No end to traffic tailing back

Solution needed: Are schools responsible for the traffic chaos in the City?
Last Updated : 06 June 2011, 13:14 IST

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This move was welcomed by the traffic police. The principals too are happy because they can dedicate more time after school hours to extracurricular activities. But there are a few other things pertaining to schools that continue to affect traffic in the City.

Cars, private transport and vans that come to pick up kids stop haphazardly in front of the schools, blocking more than half the road creating a traffic jam.

It appears that the change of timings has largely benefitted the schools and has contributed little to the reduction of traffic chaos.

Metrolife spoke to a few school principals, traffic police and traffic analysts to understand whether the change in school timings has made a difference to City’s traffic pile up. Additional Commissioner of Police (Traffic and Safety) Praveen Sood said that the change in timings has brought down the burden of the traffic cops by half but, “people used to complain of traffic block ten years ago and they do so even now.”

About cars and vans parked outside the schools,  Praveen said, “Before the schools reopened this academic year, we directed the school authorities to make arrangements for parking within the school premises. If this haphazard parking continues, we will be forced to clamp the vehicles and seize them.”

Traffic analysts too think the advancement of timings has contributed to the reduction of traffic. B H Sanjeev Kumar, Managing Director, Transport Training Institute and Consultancy points out the advancement of timings has definitely made a difference to the traffic flow but is also aware that the private vehicles parked outside the schools create a mess.

“Nobody is willing to take up the responsibility. People don’t mind muck in another’s space but don’t want the same to happen to them,” he added. Benny Joseph, principal of Clarence High School said, “We start early and end early. Children too find this an ideal time to start. They don’t have to spend long hours in school and those who are interested can stay back for the extracurricular activities.”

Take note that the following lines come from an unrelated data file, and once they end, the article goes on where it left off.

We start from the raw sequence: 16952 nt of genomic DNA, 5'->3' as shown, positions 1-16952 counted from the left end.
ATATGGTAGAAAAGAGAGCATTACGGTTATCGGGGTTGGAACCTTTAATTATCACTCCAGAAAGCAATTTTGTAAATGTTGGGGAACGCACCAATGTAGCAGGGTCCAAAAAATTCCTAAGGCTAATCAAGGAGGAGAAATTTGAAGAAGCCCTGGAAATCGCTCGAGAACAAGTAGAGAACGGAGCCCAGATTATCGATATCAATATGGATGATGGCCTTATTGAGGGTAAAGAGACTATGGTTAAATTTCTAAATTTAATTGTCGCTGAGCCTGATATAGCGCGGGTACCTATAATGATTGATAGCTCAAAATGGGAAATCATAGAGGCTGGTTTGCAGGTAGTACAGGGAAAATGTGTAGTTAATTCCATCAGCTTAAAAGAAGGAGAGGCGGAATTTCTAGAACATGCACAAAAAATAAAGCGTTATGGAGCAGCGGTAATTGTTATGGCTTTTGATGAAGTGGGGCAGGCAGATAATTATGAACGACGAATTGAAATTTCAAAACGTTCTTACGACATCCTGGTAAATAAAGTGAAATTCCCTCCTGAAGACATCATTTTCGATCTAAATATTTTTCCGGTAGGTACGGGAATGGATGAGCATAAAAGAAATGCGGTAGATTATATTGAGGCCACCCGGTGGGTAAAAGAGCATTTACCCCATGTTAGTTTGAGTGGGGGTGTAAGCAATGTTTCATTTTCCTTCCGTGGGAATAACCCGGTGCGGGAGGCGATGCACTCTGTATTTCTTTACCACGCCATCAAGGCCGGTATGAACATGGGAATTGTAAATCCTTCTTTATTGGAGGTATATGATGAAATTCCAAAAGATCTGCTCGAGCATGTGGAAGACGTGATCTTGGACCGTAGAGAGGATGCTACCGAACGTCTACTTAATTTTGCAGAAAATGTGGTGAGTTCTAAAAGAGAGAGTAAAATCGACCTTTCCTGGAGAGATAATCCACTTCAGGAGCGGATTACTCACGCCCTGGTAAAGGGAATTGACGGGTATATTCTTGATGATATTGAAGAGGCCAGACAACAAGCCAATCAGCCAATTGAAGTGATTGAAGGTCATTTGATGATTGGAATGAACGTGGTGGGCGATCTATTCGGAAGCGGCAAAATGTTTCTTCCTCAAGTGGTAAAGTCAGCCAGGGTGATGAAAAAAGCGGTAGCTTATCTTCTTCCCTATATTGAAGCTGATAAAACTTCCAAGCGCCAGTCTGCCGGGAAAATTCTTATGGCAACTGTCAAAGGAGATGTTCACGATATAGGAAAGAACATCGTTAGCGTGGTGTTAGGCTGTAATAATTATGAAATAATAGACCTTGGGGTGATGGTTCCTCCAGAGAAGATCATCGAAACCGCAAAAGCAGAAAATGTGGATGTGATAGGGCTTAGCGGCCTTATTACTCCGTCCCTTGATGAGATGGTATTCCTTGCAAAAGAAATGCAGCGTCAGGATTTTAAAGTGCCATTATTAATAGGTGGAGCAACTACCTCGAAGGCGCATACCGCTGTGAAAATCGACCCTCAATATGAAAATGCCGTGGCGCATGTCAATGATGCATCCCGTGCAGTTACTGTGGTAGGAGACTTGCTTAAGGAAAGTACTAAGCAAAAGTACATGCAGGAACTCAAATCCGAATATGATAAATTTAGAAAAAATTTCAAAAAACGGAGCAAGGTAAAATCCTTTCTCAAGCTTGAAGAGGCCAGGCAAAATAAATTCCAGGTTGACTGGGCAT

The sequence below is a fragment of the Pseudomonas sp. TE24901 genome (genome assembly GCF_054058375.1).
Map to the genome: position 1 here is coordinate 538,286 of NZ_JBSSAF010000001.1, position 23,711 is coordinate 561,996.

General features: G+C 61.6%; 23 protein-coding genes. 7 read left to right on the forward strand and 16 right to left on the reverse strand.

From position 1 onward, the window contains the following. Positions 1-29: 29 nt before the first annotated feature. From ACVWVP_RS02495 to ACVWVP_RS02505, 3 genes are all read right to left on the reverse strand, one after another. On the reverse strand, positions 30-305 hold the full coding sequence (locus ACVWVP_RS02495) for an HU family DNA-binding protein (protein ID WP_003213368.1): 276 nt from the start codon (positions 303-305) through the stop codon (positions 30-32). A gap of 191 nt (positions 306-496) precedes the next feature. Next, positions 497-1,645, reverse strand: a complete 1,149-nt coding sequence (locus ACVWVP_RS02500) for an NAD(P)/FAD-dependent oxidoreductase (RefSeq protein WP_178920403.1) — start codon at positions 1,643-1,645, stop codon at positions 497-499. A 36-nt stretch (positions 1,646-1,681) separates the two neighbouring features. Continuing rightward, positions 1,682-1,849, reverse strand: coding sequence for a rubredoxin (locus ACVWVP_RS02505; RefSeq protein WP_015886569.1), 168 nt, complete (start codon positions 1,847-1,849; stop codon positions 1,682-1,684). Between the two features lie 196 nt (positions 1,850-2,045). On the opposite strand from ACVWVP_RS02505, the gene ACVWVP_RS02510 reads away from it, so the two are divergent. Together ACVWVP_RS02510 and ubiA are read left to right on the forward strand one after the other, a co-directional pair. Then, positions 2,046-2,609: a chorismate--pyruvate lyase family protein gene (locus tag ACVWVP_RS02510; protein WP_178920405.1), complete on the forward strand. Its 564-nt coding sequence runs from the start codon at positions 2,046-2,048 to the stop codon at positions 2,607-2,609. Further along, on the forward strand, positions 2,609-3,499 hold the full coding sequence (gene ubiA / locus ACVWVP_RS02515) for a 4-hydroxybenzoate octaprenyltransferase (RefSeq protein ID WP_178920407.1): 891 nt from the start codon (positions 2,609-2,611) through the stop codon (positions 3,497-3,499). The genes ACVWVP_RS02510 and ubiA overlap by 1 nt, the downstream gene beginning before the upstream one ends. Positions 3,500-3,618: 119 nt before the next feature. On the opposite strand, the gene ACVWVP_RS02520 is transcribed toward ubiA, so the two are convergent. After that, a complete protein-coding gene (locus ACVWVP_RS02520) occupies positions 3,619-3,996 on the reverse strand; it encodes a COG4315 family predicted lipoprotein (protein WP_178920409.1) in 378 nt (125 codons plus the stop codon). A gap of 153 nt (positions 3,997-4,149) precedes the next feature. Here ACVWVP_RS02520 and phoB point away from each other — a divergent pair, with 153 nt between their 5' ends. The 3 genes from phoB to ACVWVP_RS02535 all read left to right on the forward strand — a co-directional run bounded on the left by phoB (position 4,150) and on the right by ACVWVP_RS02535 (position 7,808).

Deepa Suresh, a senior teacher with SJR School too thinks this timing does not interfere with that of the office-goers. “Children are more relaxed as they have to travel less. But those who come from afar still face the trouble of travelling long distances,” she said.  

While school managements and traffic police may be pleased with their decision, the ordinary people think that the traffic scenario has only got worse.  Arun Padaki, a banking consultant said, “The change might have made a difference in the beginning but now with increasing intake of students and the overall increase in the number of vehicles, no difference is seen. School timing has no impact now and things have got worse. These schools must accommodate the vans, buses and importantly cars inside their campus and charge for it. The idea is to discourage car owners from bringing their vehicles to drop and pick up children.”

Rohan D’Souza, a researcher is critical, “The volume of vehicles on the road seem to be increasing by the day and reactive measures such as road widening, construction of flyovers, underpasses only seem to temporarily address the situation,” he said.

Published 06 June 2011, 13:14 IST

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